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FINANCIAL EFFECTS OF FOREIGN DIRECT INVESTMENT IN THE CONTEXT OF A POSSIBLE WTO AGREEMENT ON INVESTMENT
By David Woodward
Published by: Third World Network
Year Published: 2003
No of pages: 22
Price: US$8.00 (price is inclusive of postage cost by air mail)

This paper presents a graphical presentation of the increasing flows and accelerating build-up of the stock of foreign direct investment in developing countries, and its likely financial effects in the long term.

It argues that the stock of inward investment, which has reached unprecedented levels, is equivalent to a large foreign debt at a very high interest rate; that it will have a strong negative impact on host countries’ balance of payments over the long term; and that this effect was a major factor underlying the 1997 financial crisis in some South East Asian countries.

The paper concludes by emphasising the importance of selective policies towards FDI as a means of limiting the adverse financial effects, and warns of the danger that a WTO Investment Agreement will take away the policy space developing country governments need to manage FDI flows prudently.

ABOUT THE AUTHOR: DAVID WOODWARD is an independent development economist.  He has previously worked as an economic adviser in the British Foreign and Commonwealth Office, as technical assistant to the British Executive Director at the IMF and World Bank, and most recently as development economist in the Strategy Unit of the World Health Organisation.  He has also written on a wide range of development issues for non-government organisations, UNDP, UNCTAD and the Institute of Child Health (University of London).  He is the author of Debt, Adjustment and Poverty in Developing Countries (London: Pinter Publishers/Save the Children (UK), 1992), and The Next Crisis?  Direct and Equity Investment in Developing Countries; and co-editor of Global Public Goods for Health: Health Economic and Public Health Perspectives (Oxford: Oxford University Press, forthcoming).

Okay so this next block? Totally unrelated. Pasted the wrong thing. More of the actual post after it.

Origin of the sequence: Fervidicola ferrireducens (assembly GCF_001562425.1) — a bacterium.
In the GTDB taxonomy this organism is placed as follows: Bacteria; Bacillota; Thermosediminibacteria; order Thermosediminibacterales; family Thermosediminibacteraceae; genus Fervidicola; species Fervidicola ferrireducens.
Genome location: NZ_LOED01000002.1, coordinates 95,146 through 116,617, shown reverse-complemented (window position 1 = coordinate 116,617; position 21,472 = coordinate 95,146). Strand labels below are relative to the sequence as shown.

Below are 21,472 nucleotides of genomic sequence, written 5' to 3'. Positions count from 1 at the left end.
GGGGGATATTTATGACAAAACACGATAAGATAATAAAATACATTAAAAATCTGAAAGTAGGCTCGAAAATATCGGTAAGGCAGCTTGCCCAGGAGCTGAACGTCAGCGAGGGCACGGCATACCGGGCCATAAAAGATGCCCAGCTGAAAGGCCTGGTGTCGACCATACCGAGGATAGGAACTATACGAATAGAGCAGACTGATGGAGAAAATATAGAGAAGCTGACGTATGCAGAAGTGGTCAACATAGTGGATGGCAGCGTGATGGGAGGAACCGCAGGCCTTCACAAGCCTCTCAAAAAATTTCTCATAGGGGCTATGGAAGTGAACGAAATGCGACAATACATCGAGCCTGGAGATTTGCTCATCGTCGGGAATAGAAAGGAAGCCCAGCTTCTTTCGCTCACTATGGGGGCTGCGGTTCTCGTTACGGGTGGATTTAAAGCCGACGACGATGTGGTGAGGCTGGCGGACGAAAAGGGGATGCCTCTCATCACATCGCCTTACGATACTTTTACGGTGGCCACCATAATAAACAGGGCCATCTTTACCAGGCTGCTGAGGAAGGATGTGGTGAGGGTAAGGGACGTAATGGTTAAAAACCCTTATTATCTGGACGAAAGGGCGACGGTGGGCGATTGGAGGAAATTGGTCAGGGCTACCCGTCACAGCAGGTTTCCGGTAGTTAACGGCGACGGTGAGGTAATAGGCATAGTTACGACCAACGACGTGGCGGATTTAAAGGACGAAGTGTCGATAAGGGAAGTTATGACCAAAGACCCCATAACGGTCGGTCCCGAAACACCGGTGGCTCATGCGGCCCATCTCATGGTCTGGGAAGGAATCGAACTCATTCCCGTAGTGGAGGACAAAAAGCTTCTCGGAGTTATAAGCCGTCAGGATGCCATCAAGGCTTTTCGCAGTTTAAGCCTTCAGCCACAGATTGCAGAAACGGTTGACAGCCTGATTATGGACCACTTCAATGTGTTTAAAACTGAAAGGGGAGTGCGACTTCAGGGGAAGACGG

TWN TRADE & DEVELOPMENT SERIES is a series of papers published by Third World Network on trade and development issues that are of public concern, particularly in the South.  The series is aimed at generating discussion and contributing to the advancement of appropriate development policies oriented towards fulfilling human needs, social equity and environmental sustainability.

CONTENTS

1.   Introduction

2.   The Background: Financial Flows to Developing Countries
      Figure 1:   Grants and Loans to Developing Countries, 1970-2000
      Figure 2:   Financial Flows to Developing Countries, 1970-2000
      Figure 3:   FDI Inflows as a Proportion of Total Investment, 1990-95 and 1999-00
      Figure 4:   Inward FDI Stock as a Proportion of GNP, 1980-2000

3.   Financial Effects of FDI: The Simplified View

4.   Financial Effects of FDI: A More Complete View
      Figure 5:   A Framework for Analysis of the Financial Effects of FDI
      Figure 6:   Financial Effects of FDI: A Balance Sheet
      Figure 7:   Share of Exports in Total Output of US Majority-Owned Foreign Affiliates, 1993: By Regions
      Figure 8:   Share of Exports in Total Output of US Ma.jority-Owned Foreign            Affiliates, 1993: By Countries

5.   FDI and Financial Crises

      Figure 9:   Contribution of FDI to Pre-Crisis Current Account Deficits           (Simplified View)
      Figure 10:  Malaysia: Trade Deficit of FDI Enterprises, 1990-96
      Figure l l: Malaysia: Current Account Deficit of FDI Enterprises, 1990-96
      Figure 12:  Malaysia: Current Account Deficit with and without FDI-Related             Transactions, 1990-96
      Figure 13:  Malaysia: FDI-Related Current Account Deficit and FDI Capital            Inflows, 1990-96

6.   Summary and Conclusion

 


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